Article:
Canada zoo to send pandas home after bamboo shortage

Former Canadian Prime Minister Stephen Harper peers into giant panda Da Mao’s enclosure upon his arrival in Toronto, Canada on March 25, 2013. (Prime Minister of Canada/AFP file photo)
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Updated 13 May 2020

Canada zoo to send pandas home after bamboo shortage

  • Er Shun and her mate Da Mao have lived in Canada since 2013
  • Staff had worked to find alternative bamboo providers but there were concerns that supplies could be disrupted

OTTAWA: A Canadian zoo is shipping two pandas home to China after the coronavirus pandemic left it struggling to source the massive bamboo stockpiles needed to feed the giant creatures.
Er Shun and her mate Da Mao have lived in the country since 2013 as part of a 10-year loan agreement with a breeding facility in Chengdu.
The arrival of the cute and furry animals was a huge spectacle that was broadcast live on all major Canadian television networks.
Er Shun later mothered two twin cubs — the first pandas born on Canadian soil.
But Calgary Zoo said it was cutting short the pair’s stay because the COVID-19 outbreak had disrupted transport links and made it harder to supply the 40 kilograms (90 pounds) of bamboo a typical adult panda eats each day.
Staff had worked to find alternative bamboo providers but there were concerns that supplies could be disrupted without warning and leave the animals hungry, the zoo said in a statement.
“Knowing a second wave of COVID-19 is likely ... the Calgary Zoo feels it’s critical to move the beloved giant pandas back to China where there are abundant local sources of bamboo,” the statement said.
The zoo is currently closed due to the pandemic and said it would not be able to allow the public to bid farewell to the animals.
Er Shun and Da Mao’s cubs have already been relocated to China, according to national broadcaster CBC.


Plague to protein: Israeli firm seeks to put locusts on the menu

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Updated 4 min 59 sec ago

Plague to protein: Israeli firm seeks to put locusts on the menu

  • Some goods produced in the Golan Heights face export restrictions, including strict labeling requirements, because most of the international community does not recognize Israeli sovereignty in the area

GOLAN HEIGHTS: From biblical plague to modern-day protein, one Israeli firm wants to make locusts a sustainable food choice in the Holy Land and beyond.
As for whether or not the insects are kosher, the answer is not so simple.
At Hargol Foodtech’s farm in the Israeli-occupied Golan Heights, a rectangular enclosure that once served as a chicken coop is filled with thousands of locusts, a grasshopper species that has a highly destructive swarming phase.
Contained in a series of meticulously stacked, climate-controlled mesh cages, the insects are served wheatgrass through their three-month life-cycle, before being cooled, killed and baked.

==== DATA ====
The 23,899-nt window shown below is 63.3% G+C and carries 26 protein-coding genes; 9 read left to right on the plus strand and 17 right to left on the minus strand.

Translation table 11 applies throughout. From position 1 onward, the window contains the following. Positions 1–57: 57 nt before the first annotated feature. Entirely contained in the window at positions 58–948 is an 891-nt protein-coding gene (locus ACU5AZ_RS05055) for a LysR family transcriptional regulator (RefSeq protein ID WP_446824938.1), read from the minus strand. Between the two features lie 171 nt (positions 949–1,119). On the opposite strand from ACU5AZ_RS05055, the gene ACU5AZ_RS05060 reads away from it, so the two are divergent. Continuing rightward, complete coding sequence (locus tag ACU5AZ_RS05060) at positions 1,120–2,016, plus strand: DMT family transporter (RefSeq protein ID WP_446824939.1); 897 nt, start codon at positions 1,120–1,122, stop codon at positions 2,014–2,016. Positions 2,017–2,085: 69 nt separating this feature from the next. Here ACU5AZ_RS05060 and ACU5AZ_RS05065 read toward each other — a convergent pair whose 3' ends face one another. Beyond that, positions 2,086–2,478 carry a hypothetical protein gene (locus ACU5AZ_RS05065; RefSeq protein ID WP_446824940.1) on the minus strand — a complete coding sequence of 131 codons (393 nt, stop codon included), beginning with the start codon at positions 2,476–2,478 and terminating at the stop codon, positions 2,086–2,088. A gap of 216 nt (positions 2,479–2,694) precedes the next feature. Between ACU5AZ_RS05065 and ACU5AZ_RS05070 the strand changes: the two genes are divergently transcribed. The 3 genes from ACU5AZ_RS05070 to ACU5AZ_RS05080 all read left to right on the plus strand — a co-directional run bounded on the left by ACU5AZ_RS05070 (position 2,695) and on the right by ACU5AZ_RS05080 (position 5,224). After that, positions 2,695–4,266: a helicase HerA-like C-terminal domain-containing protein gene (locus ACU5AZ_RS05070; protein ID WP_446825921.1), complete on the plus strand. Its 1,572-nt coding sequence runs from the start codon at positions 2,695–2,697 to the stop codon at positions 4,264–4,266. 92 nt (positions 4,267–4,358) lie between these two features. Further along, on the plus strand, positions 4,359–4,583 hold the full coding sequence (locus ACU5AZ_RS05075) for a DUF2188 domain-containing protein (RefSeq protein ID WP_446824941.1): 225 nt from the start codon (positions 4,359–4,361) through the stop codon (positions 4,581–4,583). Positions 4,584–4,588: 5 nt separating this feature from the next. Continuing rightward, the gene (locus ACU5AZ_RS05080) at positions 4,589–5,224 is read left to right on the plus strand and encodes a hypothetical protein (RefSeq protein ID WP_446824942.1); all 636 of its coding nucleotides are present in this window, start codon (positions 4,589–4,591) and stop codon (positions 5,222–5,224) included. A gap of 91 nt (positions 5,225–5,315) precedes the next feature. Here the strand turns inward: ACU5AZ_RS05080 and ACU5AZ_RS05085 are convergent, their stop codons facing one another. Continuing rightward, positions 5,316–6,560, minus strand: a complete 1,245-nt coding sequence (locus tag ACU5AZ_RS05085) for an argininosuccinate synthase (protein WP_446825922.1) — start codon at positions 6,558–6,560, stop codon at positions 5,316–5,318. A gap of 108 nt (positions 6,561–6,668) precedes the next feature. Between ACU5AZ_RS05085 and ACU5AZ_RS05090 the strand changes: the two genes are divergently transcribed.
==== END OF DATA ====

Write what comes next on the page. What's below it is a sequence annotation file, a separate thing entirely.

Hargol’s chief executive Dror Tamir said that he grew up hearing stories of how locusts destroyed the fields of his kibbutz in the 1950s.
Yet the Yemenite Jews in the area did not view locusts as crop-ruining pests, but as an edible source of nutrients, Tamir recalled.
As an adult, Tamir became a food and nutrition entrepreneur increasingly concerned about the environmental cost of providing the world’s growing population with enough animal protein.
Tamir said he founded Hargol — Hebrew for grasshopper — 6.5 years ago after realizing the insects were the solution.
The company’s goal is to be “the first in the world to grow grasshoppers on a commercial scale, and provide the world with a healthier and more sustainable source of protein.”
Ram Reifen, a professor of human nutrition at Hebrew University, agreed that the planet is facing growing food supply challenges.
With Earth’s population expected to hit 10 billion by 2050, raising livestock to feed the planet will become increasingly unsustainable, given the massive water and land resources required.
“The fear is there will be a scarcity of protein,” Reifen said. Tamir said that unprocessed locusts consist of more than 70 percent protein and contain all amino acids, along with other nutrients.

HIGHLIGHT

At Hargol Foodtech’s farm in the Israeli-occupied Golan Heights, a rectangular enclosure that once served as a chicken coop is filled with thousands of locusts, a grasshopper species that has a highly destructive swarming phase.

“What they do lack is saturated fat and cholesterol,” he said. “They have the good stuff. They don’t have the bad stuff.”
According to his own estimate, around 2.5 billion people — mainly in developing nations — consume insects as part of their regular diet.
And, the “most widely eaten insects in the world are grasshoppers,” Tamir said.
But, he added, “when trying to target North American and European customers, it’s really hard to overcome the ‘yuck’ factor.”
To make their product more palatable to Westerners, Hargol turns locusts into powder, which can be mixed into various foods.
Tamir said they were about to launch sales of locust-enhanced pancake mix and smoothie powders worldwide.
Some goods produced in the Golan Heights face export restrictions, including strict labeling requirements, because most of the international community does not recognize Israeli sovereignty in the area.